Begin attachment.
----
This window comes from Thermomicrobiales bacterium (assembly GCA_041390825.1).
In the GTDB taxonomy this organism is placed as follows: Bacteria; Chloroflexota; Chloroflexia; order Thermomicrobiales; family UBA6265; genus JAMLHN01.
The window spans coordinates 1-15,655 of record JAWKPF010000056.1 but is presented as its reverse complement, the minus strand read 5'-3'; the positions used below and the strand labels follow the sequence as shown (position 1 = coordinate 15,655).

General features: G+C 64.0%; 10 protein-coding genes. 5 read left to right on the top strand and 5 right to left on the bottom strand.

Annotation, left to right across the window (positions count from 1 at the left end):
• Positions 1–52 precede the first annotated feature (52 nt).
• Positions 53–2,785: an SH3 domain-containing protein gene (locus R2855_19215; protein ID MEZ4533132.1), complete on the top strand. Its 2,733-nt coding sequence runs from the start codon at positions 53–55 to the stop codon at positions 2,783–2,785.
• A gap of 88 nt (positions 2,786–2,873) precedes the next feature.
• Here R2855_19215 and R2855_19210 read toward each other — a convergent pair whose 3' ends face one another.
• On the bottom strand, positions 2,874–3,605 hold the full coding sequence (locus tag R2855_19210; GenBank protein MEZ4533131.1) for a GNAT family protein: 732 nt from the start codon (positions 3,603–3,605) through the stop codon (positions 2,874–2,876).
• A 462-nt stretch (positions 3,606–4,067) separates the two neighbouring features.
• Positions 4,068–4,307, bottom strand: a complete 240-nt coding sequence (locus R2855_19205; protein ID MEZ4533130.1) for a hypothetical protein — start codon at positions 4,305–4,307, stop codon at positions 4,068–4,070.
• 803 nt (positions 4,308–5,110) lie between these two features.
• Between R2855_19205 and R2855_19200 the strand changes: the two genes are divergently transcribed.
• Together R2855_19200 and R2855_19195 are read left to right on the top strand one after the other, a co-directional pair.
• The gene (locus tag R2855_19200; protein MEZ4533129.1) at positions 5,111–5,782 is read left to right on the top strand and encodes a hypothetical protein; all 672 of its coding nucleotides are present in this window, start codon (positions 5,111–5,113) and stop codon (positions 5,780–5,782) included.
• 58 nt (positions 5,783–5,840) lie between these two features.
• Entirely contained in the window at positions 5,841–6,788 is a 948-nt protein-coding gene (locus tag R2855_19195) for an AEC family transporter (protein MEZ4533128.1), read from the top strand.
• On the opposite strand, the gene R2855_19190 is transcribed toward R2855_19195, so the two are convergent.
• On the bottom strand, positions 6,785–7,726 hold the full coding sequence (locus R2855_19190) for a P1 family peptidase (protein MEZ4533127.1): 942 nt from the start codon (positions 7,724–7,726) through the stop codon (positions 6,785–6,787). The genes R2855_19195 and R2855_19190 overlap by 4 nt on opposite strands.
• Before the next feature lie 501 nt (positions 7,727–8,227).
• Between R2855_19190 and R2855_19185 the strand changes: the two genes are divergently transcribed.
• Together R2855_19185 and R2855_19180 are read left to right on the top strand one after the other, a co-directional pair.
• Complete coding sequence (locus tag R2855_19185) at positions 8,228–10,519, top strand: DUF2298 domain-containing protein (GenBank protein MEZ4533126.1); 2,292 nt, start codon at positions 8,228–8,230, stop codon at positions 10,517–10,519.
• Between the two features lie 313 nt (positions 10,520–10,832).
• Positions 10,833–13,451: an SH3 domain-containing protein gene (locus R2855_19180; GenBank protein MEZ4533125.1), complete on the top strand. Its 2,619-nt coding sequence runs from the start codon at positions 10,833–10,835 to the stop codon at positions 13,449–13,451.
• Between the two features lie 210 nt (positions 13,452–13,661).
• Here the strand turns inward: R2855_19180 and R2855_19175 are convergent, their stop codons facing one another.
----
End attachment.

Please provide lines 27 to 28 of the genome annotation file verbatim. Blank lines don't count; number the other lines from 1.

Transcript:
• Between the two features lie 210 nt (positions 13,452–13,661).
• Here the strand turns inward: R2855_19180 and R2855_19175 are convergent, their stop codons facing one another.